An American Werewolf in London was a smash hit and, as a result, has been released on almost about every home video format known to man, including VHS, Betamax, Laserdisc, Capacitance Electronic Disc (CED), SelectaVision videodisc, DVD, HD DVD, and Blu-ray. The 1984 Laserdisc was actually the last home video release from MCA/Universal for seventeen years. During that time, the studio’s catalog was distributed/re-distributed by Vestron Video, Image Entertainment, Video Treasures, and LIVE Entertainment, including multiple American Werewolf in London reissues. The original DVD was a non-anamorphic, barebones affair from LIVE in 1997, followed by an anamorphic special edition from Universal themselves in 2001. Universal chose to back HD DVD during the short-lived format wars, and American Werewolf in London saw its first high-def disc on the format in 2006. Then, when HD DVD died, they slipped essentially the same transfer onto Blu-ray, complete with a bevy of new and old extras, in 2009. The transfer in question wasn’t great, even by early HD reissue standards. The image was from a somewhat compressed VC-1 source and the scan was surprisingly dirty with CRT noise and grain, but the bigger issues were oversharpening and aggressive contrast. This led to edge enhancement, some crush, and, most problematically, it magnified the noise and grain. For the film’s 35th anniversary, Universal attempted to correct the issue with a “restored edition” in 2016. This was reportedly a 6K scan, but the effort was lost when the final product was smoothed into oblivion with excessive DNR. Basically, Universal had gone from one extreme to the other and both were pretty bad.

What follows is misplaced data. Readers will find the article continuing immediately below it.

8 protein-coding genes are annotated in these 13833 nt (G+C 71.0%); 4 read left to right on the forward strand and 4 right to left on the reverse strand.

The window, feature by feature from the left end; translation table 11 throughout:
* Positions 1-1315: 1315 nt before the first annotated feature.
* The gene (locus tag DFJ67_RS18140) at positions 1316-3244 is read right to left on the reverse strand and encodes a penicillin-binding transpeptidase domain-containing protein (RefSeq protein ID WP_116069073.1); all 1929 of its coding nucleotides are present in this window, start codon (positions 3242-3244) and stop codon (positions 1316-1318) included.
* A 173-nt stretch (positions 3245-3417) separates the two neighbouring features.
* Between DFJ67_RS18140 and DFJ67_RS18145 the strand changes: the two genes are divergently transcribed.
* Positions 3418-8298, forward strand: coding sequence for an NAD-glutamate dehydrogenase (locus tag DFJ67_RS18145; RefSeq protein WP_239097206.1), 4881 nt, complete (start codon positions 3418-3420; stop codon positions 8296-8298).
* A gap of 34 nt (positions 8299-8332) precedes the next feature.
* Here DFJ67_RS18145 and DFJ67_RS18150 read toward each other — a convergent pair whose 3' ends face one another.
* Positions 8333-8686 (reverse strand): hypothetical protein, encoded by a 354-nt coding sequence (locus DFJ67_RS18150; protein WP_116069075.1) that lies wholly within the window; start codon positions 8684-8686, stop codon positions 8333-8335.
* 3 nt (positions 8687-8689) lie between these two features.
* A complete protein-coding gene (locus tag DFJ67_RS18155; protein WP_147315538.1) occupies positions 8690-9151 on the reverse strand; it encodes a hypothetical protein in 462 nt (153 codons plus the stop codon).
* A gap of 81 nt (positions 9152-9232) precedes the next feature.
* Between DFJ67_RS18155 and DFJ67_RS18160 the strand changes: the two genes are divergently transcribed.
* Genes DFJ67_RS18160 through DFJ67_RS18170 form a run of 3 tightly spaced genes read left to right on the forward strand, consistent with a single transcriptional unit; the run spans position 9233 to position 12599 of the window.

Arrow Video’s news that they’d be releasing the film again was pretty surprising, given how many times Universal itself has re-released American Werewolf in London since reacquiring distribution, but a 4K remaster from a trustworthy studio was still a welcome sign. The original 35mm camera negative was scanned in 4K 16-bit resolution at NBC Universal Post, then restored in 4K and graded in HDR10 & Dolby Vision at Silver Salt Restoration, London. The key grading reference was a prior HD master approved by director John Landis. The previous BD was restored in 2K without the HDR10/DV upgrade, but the original scan and grading reference are the same. I had thought that the BD was the closest thing to a definitive home video release of An American Werewolf in London, but now we have an entirely uncompressed and HDR-enhanced version of that already beautiful transfer. I cannot take UHD screencaps at this time. The illustrative images on this page are borrowed from the Blu-ray.